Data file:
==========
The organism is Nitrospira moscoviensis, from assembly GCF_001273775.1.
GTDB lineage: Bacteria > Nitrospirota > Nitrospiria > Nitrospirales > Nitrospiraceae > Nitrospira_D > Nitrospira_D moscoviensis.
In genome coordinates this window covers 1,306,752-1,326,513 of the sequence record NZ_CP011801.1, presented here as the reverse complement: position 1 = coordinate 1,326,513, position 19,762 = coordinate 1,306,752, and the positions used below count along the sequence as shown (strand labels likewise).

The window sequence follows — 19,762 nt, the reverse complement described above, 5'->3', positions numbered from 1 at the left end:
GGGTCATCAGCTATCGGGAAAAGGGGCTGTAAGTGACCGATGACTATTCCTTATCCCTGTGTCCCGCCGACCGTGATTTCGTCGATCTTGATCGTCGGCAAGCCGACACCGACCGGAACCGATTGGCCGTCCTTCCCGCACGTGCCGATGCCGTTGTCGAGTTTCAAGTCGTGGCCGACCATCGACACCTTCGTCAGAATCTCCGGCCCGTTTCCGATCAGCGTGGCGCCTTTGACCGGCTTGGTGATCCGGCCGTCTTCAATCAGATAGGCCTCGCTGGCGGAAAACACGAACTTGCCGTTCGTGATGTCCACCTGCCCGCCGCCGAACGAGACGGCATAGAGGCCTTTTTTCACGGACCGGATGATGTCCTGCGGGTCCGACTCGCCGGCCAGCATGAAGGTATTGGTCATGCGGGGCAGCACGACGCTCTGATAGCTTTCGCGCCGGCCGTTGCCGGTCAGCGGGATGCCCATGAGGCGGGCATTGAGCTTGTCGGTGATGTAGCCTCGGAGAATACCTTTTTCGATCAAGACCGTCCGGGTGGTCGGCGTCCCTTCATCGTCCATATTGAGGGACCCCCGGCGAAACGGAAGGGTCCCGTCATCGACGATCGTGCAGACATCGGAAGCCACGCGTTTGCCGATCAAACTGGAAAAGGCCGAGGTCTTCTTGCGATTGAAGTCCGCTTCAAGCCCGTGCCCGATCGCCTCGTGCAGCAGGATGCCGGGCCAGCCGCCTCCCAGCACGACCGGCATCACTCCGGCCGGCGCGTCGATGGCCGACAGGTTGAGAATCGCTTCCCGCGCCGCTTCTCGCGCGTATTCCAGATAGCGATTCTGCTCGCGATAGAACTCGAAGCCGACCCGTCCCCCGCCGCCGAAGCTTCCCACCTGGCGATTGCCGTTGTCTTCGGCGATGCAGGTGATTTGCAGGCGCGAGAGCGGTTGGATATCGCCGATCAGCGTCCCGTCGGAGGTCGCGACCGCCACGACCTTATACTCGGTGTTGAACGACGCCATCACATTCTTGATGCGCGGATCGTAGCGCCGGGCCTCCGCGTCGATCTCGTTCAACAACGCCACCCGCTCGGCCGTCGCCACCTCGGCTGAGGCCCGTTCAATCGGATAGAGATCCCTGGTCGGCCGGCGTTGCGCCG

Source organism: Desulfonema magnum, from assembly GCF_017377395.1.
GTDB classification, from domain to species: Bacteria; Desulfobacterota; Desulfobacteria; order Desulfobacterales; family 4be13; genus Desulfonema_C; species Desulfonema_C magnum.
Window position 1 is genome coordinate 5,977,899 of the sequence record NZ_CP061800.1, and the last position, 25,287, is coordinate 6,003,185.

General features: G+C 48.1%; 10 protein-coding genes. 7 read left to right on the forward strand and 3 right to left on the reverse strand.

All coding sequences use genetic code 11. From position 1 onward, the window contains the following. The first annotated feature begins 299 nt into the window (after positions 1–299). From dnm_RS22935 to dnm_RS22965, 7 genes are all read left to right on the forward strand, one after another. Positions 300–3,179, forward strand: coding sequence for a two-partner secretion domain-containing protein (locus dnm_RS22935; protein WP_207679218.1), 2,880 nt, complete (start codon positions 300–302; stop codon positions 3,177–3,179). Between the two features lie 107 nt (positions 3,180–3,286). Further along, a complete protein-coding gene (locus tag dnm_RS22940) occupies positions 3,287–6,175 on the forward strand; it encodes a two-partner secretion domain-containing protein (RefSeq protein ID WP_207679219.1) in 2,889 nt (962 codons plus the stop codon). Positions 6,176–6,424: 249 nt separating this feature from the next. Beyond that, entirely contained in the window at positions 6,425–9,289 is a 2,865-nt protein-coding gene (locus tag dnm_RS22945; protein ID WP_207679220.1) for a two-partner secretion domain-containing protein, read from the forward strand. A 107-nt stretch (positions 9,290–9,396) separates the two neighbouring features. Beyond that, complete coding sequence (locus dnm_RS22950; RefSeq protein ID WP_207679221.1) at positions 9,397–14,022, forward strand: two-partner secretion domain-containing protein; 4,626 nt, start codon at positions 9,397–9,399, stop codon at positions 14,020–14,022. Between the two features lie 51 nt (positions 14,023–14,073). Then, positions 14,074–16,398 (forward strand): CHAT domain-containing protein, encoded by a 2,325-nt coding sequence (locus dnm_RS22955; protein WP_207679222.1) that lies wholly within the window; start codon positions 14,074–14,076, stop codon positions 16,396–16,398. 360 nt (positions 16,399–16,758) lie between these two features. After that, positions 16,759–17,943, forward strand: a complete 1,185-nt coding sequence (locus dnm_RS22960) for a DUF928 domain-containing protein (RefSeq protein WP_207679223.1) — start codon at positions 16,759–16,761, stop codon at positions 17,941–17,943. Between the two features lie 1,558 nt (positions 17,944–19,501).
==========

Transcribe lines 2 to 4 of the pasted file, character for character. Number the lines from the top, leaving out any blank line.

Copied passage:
GTDB lineage: Bacteria > Nitrospirota > Nitrospiria > Nitrospirales > Nitrospiraceae > Nitrospira_D > Nitrospira_D moscoviensis.
In genome coordinates this window covers 1,306,752-1,326,513 of the sequence record NZ_CP011801.1, presented here as the reverse complement: position 1 = coordinate 1,326,513, position 19,762 = coordinate 1,306,752, and the positions used below count along the sequence as shown (strand labels likewise).

The window sequence follows — 19,762 nt, the reverse complement described above, 5'->3', positions numbered from 1 at the left end: